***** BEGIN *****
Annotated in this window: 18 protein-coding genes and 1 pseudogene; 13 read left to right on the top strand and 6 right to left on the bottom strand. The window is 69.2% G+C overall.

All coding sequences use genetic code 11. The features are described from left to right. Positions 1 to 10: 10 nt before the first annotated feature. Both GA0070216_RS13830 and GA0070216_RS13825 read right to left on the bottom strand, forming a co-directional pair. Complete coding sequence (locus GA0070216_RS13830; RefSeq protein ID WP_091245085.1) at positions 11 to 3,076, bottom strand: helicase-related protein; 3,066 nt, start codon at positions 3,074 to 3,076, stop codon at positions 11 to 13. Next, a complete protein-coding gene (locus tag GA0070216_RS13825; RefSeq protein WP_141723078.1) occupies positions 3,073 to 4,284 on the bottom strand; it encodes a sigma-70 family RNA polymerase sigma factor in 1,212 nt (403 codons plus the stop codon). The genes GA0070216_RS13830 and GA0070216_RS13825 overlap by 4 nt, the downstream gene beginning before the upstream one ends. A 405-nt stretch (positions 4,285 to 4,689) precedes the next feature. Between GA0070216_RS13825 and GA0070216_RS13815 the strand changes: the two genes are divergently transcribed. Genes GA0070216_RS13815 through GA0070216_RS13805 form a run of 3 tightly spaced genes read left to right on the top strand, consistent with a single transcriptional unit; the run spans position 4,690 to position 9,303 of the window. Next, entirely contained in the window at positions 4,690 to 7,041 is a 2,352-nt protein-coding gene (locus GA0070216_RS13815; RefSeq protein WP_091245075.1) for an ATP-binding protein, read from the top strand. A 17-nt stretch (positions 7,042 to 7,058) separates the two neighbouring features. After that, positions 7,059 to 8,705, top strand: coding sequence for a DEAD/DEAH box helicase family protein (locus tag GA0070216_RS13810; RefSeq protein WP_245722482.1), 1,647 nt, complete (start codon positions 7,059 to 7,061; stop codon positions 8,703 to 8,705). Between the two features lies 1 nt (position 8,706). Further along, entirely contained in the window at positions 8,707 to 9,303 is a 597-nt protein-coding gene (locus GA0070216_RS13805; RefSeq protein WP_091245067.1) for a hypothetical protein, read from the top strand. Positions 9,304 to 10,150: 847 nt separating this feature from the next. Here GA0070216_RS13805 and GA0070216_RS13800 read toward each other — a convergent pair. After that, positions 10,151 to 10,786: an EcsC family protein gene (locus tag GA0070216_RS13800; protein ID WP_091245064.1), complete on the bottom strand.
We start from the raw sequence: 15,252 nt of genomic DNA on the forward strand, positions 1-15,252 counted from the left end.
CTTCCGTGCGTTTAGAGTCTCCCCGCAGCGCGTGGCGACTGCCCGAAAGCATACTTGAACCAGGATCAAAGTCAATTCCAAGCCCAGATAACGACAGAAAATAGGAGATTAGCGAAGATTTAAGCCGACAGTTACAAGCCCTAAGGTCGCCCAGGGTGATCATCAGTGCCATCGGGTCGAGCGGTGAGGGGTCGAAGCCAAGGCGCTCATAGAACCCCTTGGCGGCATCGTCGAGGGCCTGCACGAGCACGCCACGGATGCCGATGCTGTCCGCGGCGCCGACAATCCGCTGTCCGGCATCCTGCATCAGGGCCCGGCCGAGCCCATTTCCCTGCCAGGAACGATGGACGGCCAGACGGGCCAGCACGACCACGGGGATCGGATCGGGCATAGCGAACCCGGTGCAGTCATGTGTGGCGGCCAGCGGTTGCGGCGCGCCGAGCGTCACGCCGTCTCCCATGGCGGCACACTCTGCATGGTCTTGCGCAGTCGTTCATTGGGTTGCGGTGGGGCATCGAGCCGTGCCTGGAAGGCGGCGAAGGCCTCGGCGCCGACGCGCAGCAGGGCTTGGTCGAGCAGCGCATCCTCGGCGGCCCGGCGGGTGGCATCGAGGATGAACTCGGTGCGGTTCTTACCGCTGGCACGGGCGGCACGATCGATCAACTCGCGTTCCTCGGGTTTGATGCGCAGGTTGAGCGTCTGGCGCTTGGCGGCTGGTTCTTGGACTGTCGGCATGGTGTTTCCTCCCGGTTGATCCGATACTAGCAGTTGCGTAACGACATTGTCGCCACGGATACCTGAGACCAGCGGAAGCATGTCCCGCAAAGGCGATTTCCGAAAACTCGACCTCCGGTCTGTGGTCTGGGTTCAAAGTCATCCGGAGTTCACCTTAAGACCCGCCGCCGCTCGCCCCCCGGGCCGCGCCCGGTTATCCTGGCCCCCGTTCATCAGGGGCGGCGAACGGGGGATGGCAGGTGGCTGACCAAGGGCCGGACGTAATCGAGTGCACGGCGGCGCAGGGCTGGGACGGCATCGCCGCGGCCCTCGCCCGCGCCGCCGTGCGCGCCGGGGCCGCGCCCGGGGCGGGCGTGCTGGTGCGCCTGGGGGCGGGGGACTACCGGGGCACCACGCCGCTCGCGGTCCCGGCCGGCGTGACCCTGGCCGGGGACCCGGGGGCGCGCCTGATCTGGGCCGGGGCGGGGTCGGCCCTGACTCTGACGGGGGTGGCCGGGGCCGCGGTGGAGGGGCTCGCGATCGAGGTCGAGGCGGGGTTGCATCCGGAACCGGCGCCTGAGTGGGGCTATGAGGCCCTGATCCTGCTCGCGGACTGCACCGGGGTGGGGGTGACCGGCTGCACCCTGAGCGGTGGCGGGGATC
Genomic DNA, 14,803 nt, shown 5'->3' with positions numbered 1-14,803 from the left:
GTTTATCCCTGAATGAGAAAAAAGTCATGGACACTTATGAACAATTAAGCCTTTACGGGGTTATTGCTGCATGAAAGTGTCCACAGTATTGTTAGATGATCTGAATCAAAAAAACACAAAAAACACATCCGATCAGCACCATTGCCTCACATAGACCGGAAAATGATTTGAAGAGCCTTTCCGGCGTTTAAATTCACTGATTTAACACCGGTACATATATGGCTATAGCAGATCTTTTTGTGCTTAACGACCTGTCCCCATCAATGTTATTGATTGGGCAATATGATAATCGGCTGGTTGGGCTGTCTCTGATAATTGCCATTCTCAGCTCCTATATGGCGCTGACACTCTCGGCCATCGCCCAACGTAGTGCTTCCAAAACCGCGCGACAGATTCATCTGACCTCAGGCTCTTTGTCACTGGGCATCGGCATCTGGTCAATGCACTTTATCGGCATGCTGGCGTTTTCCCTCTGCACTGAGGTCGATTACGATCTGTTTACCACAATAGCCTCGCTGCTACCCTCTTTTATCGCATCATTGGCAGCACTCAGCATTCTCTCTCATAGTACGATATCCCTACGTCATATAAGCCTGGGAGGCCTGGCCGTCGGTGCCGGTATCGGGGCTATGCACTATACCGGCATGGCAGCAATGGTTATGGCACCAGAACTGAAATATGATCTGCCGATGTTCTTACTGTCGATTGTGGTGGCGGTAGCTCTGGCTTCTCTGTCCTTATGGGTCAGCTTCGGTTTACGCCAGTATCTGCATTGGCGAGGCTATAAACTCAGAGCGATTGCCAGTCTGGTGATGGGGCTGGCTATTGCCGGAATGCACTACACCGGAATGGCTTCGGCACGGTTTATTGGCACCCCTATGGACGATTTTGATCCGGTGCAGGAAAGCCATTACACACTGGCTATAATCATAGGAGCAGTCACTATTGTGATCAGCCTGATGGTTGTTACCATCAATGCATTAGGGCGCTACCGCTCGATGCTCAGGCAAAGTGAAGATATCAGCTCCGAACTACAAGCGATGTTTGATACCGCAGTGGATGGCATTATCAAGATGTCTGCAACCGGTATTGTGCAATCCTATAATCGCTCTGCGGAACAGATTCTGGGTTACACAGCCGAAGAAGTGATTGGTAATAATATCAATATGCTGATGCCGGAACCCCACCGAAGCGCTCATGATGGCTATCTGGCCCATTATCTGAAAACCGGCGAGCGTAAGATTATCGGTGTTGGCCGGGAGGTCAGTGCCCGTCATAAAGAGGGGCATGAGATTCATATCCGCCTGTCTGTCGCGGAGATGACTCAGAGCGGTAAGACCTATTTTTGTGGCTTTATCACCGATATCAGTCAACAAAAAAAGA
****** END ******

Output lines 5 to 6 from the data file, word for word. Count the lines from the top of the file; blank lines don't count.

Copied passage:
Genomic DNA, 14,803 nt, shown 5'->3' with positions numbered 1-14,803 from the left:
GTTTATCCCTGAATGAGAAAAAAGTCATGGACACTTATGAACAATTAAGCCTTTACGGGGTTATTGCTGCATGAAAGTGTCCACAGTATTGTTAGATGATCTGAATCAAAAAAACACAAAAAACACATCCGATCAGCACCATTGCCTCACATAGACCGGAAAATGATTTGAAGAGCCTTTCCGGCGTTTAAATTCACTGATTTAACACCGGTACATATATGGCTATAGCAGATCTTTTTGTGCTTAACGACCTGTCCCCATCAATGTTATTGATTGGGCAATATGATAATCGGCTGGTTGGGCTGTCTCTGATAATTGCCATTCTCAGCTCCTATATGGCGCTGACACTCTCGGCCATCGCCCAACGTAGTGCTTCCAAAACCGCGCGACAGATTCATCTGACCTCAGGCTCTTTGTCACTGGGCATCGGCATCTGGTCAATGCACTTTATCGGCATGCTGGCGTTTTCCCTCTGCACTGAGGTCGATTACGATCTGTTTACCACAATAGCCTCGCTGCTACCCTCTTTTATCGCATCATTGGCAGCACTCAGCATTCTCTCTCATAGTACGATATCCCTACGTCATATAAGCCTGGGAGGCCTGGCCGTCGGTGCCGGTATCGGGGCTATGCACTATACCGGCATGGCAGCAATGGTTATGGCACCAGAACTGAAATATGATCTGCCGATGTTCTTACTGTCGATTGTGGTGGCGGTAGCTCTGGCTTCTCTGTCCTTATGGGTCAGCTTCGGTTTACGCCAGTATCTGCATTGGCGAGGCTATAAACTCAGAGCGATTGCCAGTCTGGTGATGGGGCTGGCTATTGCCGGAATGCACTACACCGGAATGGCTTCGGCACGGTTTATTGGCACCCCTATGGACGATTTTGATCCGGTGCAGGAAAGCCATTACACACTGGCTATAATCATAGGAGCAGTCACTATTGTGATCAGCCTGATGGTTGTTACCATCAATGCATTAGGGCGCTACCGCTCGATGCTCAGGCAAAGTGAAGATATCAGCTCCGAACTACAAGCGATGTTTGATACCGCAGTGGATGGCATTATCAAGATGTCTGCAACCGGTATTGTGCAATCCTATAATCGCTCTGCGGAACAGATTCTGGGTTACACAGCCGAAGAAGTGATTGGTAATAATATCAATATGCTGATGCCGGAACCCCACCGAAGCGCTCATGATGGCTATCTGGCCCATTATCTGAAAACCGGCGAGCGTAAGATTATCGGTGTTGGCCGGGAGGTCAGTGCCCGTCATAAAGAGGGGCATGAGATTCATATCCGCCTGTCTGTCGCGGAGATGACTCAGAGCGGTAAGACCTATTTTTGTGGCTTTATCACCGATATCAGTCAACAAAAAAAGA